Blood-feeding arthropods rely heavily on the pharmacological properties of their saliva to get a blood meal and suppress immune reactions of hosts. Little information is available on antihemostatic substances in horsefly salivary glands although their saliva has been thought to contain wide range of physiologically active molecules. In traditional Eastern medicine, horseflies are used as anti-thrombosis material for hundreds of years. By proteomics coupling transcriptome analysis with pharmacological testing, several families of proteins or peptides, which exert mainly on anti-thrombosis functions, were identified and characterized from 60,000 pairs of salivary glands of the horsefly Tabanus yao Macquart (Diptera, Tabanidae). They are: (I) ten fibrin(ogen)olytic enzymes, which hydrolyze specially alpha chain of fibrin(ogen) and are the first family of fibrin(ogen)olytic enzymes purified and characterized from arthropods; (II) another fibrin(ogen)olytic enzyme, which hydrolyzes both alpha and beta chain of fibrin(ogen); (III) ten Arg-Gly-Asp-motif containing proteins acting as platelet aggregation inhibitors; (IV) five thrombin inhibitor peptides; (V) three vasodilator peptides; (VI) one apyrase acting as platelet aggregation inhibitor; (VII) one peroxidase with both platelet aggregation inhibitory and vasodilator activities. The first three families are belonging to antigen five proteins, which show obvious similarity with insect allergens. They are the first members of the antigen 5 family found in salivary glands of blood sucking arthropods to have anti-thromobosis function. The current results imply a possible evolution from allergens of blood-sucking insects to anti-thrombosis agents. The extreme diversity of horsefly anti-thrombosis components also reveals the anti-thrombosis molecular mechanisms of the traditional Eastern medicine insect material.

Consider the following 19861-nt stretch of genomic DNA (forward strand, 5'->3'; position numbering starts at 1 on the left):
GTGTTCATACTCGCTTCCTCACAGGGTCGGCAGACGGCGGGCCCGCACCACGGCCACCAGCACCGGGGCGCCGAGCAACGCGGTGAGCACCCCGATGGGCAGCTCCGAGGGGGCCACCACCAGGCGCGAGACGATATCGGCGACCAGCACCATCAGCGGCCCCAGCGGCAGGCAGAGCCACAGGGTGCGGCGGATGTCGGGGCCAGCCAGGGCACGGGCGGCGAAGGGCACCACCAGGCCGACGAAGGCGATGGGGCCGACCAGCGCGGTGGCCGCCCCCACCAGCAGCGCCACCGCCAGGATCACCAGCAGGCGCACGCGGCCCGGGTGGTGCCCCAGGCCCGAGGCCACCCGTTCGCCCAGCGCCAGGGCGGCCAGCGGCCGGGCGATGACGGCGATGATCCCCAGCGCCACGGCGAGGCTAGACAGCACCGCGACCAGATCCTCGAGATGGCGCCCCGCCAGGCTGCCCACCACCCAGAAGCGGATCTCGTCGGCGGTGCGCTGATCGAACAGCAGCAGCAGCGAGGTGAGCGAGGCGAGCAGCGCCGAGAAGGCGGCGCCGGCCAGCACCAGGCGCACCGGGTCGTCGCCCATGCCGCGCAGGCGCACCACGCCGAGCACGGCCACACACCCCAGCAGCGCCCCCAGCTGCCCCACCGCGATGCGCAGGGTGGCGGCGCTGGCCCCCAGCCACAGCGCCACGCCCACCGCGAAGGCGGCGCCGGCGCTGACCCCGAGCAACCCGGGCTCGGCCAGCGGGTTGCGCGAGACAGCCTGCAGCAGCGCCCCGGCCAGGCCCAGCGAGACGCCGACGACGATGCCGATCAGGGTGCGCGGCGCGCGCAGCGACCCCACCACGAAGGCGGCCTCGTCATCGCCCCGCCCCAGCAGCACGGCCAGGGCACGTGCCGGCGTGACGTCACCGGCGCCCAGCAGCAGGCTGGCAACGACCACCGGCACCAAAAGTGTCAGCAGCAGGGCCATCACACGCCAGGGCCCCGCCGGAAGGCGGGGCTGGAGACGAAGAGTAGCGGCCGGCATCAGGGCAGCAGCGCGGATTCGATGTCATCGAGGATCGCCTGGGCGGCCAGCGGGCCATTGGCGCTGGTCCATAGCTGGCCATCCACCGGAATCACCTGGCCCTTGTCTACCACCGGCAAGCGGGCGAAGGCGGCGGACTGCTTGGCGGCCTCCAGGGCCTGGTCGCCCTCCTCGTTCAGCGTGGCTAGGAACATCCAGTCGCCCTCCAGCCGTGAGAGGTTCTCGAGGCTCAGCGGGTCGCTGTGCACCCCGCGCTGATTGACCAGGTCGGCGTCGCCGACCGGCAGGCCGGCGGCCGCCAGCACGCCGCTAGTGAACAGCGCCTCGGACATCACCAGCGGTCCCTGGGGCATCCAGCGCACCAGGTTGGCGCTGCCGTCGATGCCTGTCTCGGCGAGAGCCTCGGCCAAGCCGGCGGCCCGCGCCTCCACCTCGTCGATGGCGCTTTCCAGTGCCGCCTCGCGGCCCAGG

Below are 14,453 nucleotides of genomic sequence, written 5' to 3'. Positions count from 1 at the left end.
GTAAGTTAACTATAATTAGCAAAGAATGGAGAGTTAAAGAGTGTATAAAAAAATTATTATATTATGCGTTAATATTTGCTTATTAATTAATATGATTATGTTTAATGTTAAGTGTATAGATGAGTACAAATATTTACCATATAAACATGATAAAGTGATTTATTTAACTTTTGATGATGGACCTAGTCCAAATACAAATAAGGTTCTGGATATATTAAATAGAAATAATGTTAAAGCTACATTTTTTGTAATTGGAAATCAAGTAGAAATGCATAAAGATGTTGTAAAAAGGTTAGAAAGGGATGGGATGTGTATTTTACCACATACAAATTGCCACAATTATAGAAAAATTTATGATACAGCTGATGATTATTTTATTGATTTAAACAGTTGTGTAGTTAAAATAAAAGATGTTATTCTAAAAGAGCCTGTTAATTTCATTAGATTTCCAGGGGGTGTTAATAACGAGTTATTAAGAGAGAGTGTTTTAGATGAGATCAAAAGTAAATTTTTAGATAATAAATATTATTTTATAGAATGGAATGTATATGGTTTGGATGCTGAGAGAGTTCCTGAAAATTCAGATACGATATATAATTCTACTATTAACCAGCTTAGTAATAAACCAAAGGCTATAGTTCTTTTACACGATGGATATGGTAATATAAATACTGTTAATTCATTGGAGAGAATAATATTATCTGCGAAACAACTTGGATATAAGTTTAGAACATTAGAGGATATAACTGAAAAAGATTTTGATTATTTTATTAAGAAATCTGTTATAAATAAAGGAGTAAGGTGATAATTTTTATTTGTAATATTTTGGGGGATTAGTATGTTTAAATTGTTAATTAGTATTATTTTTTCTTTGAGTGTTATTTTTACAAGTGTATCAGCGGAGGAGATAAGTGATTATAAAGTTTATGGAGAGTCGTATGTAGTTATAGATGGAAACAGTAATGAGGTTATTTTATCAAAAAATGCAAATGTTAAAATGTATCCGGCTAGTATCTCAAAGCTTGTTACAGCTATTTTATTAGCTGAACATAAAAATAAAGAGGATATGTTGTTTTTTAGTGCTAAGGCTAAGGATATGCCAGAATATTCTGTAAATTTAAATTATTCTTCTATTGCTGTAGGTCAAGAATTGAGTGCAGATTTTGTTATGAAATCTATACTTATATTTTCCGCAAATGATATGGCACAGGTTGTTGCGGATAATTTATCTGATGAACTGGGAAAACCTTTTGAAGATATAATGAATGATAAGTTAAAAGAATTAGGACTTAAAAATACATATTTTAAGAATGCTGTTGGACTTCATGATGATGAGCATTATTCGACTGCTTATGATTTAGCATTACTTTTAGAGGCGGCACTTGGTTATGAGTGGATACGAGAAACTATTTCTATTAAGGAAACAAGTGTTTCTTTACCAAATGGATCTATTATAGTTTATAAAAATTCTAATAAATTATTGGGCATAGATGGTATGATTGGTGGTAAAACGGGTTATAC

Antihemostatic compounds of blood-sucking arthropods have been distinguished into several groups such as inhibitors of coagulation factors (Factors VII, V, thrombin, and Xa) and platelet functions, fibrin(ogen)olytic enzymes, and vasoactive peptides (
      • Ribeiro J.M.
      Blood-feeding arthropods: live syringes or invertebrate pharmacologists?.
      ,
      • Charlab R.
      • Valenzuela J.G.
      • Rowton E.D.
      • Ribeiro J.M.
      Toward an understanding of the biochemical and pharmacological complexity of the saliva of a hematophagous sand fly Lutzomyia longipalpis.
      ,
      • Takác P.
      • Nunn M.A.
      • Mészáros J.
      • Pechánová O.
      • Vrbjar N.
      • Vlasáková P.
      • Kozánek M.
      • Kazimírová M.
      • Hart G.
      • Nuttall P.A.
      • Labuda M.
      Vasotab, a vasoactive peptide from horse fly Hybomitra bimaculata (Diptera, Tabanidae) salivary glands.
      ,
      • Ribeiro J.M.C.
      Characterization of a vasodilator from the salivary glands of the yellow fever mosquito Aedes aegypti.
      ,
      • Arcá B.
      • Lombardo F.
      • de Lara
      • Capurro M.
      • della Torre A.
      • Dimopoulos G.
      • James A.A.
      • Coluzzi M.
      Trapping cDNAs encoding secreted proteins from the salivary glands of the malaria vector Anopheles gambiae.
      ,
      • Arocha-Piñango C.L.
      • Marchi R.
      • Carvajal Z.
      • Guerrero B.
      Invertebrate compounds acting on the hemostatic mechanism.
      ,
      • Markwardt F.
      Coagulation inhibitors from animals feeding on blood.
      ,
      • Kazimírová M.
      • Sulanová M.
      • Kozánek M.
      • Takác P.
      • Labuda M.
      • Nuttall P.A.
      Identification of anticoagulant activities in salivary gland extracts of four horsefly species (Diptera, tabanidae).
      ,
      • Wikel S.K.
      The immunology of host-ectoparasitic arthropod relationships.
      ,
      • Ribeiro J.M.C.
      Ixodes dammini: salivary anti-complement activity.